Lu Zurawski, solutions practice lead retail banking EMEA at ACI Worldwide
“January 13, 2018 may be remembered as the ‘beginning of the end’ of the traditional retail banking industry.
“Thanks to a profound set of new rules by European regulators and the UK government, we may see the start of an era where consumers no longer hesitate to change their bank accounts or make more personalised arrangements in regards to their finances.
“Both the new EU Payments Services Directive (PSD2) and the UK Open Banking initiative have led existing banks to co-operate with third-party companies that from now on will be allowed to operate financial services on behalf of consumers. These new companies will be able to access account information and to perform transactions on behalf of consumers, obviously only with explicit permission from the account holder.
“In the next few months, we will see new providers offering so-called ‘account aggregation’ services. Those of us with multiple bank accounts will be able to access all of our private financial information in one place, without the need to log into separate applications. These providers are also expected to offer comparison services, showing fees, charges and features of different products. If consumers adopt these new services, our relationship with banks will eventually change.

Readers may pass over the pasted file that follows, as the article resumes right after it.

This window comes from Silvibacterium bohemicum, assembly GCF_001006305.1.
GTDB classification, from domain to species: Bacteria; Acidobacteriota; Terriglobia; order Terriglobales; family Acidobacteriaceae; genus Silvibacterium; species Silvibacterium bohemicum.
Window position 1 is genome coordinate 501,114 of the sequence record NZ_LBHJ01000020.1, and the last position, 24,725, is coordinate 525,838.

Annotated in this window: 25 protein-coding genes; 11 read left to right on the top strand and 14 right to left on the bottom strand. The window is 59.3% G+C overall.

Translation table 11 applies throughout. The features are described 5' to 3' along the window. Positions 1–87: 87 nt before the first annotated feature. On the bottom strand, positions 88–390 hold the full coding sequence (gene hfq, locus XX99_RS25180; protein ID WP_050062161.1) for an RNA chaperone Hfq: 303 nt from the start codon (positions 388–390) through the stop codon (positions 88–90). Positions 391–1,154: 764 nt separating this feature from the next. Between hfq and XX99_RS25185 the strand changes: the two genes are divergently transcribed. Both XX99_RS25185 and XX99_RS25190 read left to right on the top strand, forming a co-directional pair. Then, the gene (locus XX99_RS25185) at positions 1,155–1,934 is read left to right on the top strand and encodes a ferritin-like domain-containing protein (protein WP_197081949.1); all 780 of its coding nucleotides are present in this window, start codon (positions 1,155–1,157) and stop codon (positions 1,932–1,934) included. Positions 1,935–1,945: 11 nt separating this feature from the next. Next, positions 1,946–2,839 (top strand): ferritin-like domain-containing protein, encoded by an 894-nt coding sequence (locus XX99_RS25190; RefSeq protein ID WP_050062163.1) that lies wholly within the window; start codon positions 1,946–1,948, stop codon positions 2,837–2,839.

“We are also likely to see major retailers experimenting with new payment methods. As more of us become familiar with mobile apps and ‘in-app” payments, it seems natural for retailers to offer a ‘pay direct-from-bank-account option,’ particularly if this is more convenient and if loyalty offers make it more financially compelling too.
“January 13, 2018 doesn’t signify the end of banking and there is nothing to stop existing banks from becoming account aggregators themselves. But there will be few events in the retail banking industry as profound as the go-live of Open Banking.”